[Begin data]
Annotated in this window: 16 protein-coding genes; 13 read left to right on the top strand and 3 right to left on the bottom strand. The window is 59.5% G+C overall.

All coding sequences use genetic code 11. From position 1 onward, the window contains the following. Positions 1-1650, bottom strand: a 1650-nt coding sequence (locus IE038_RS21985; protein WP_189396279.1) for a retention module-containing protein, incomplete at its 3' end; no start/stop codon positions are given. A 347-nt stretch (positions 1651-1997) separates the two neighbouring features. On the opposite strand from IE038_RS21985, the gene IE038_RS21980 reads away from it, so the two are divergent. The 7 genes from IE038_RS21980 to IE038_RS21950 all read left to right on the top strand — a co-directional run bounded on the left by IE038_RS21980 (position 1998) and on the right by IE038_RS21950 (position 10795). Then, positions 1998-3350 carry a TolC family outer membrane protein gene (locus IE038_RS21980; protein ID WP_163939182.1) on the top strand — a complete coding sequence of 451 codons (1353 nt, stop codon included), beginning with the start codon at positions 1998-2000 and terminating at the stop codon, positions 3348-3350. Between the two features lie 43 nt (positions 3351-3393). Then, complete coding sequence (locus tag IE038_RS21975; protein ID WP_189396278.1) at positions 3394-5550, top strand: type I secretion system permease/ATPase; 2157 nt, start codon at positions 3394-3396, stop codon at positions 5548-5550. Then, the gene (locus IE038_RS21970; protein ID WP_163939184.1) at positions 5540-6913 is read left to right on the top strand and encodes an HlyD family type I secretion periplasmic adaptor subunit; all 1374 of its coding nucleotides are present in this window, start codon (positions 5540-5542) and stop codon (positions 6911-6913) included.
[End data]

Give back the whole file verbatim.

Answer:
Annotated in this window: 16 protein-coding genes; 13 read left to right on the top strand and 3 right to left on the bottom strand. The window is 59.5% G+C overall.

All coding sequences use genetic code 11. From position 1 onward, the window contains the following. Positions 1-1650, bottom strand: a 1650-nt coding sequence (locus IE038_RS21985; protein WP_189396279.1) for a retention module-containing protein, incomplete at its 3' end; no start/stop codon positions are given. A 347-nt stretch (positions 1651-1997) separates the two neighbouring features. On the opposite strand from IE038_RS21985, the gene IE038_RS21980 reads away from it, so the two are divergent. The 7 genes from IE038_RS21980 to IE038_RS21950 all read left to right on the top strand — a co-directional run bounded on the left by IE038_RS21980 (position 1998) and on the right by IE038_RS21950 (position 10795). Then, positions 1998-3350 carry a TolC family outer membrane protein gene (locus IE038_RS21980; protein ID WP_163939182.1) on the top strand — a complete coding sequence of 451 codons (1353 nt, stop codon included), beginning with the start codon at positions 1998-2000 and terminating at the stop codon, positions 3348-3350. Between the two features lie 43 nt (positions 3351-3393). Then, complete coding sequence (locus tag IE038_RS21975; protein ID WP_189396278.1) at positions 3394-5550, top strand: type I secretion system permease/ATPase; 2157 nt, start codon at positions 3394-3396, stop codon at positions 5548-5550. Then, the gene (locus IE038_RS21970; protein ID WP_163939184.1) at positions 5540-6913 is read left to right on the top strand and encodes an HlyD family type I secretion periplasmic adaptor subunit; all 1374 of its coding nucleotides are present in this window, start codon (positions 5540-5542) and stop codon (positions 6911-6913) included.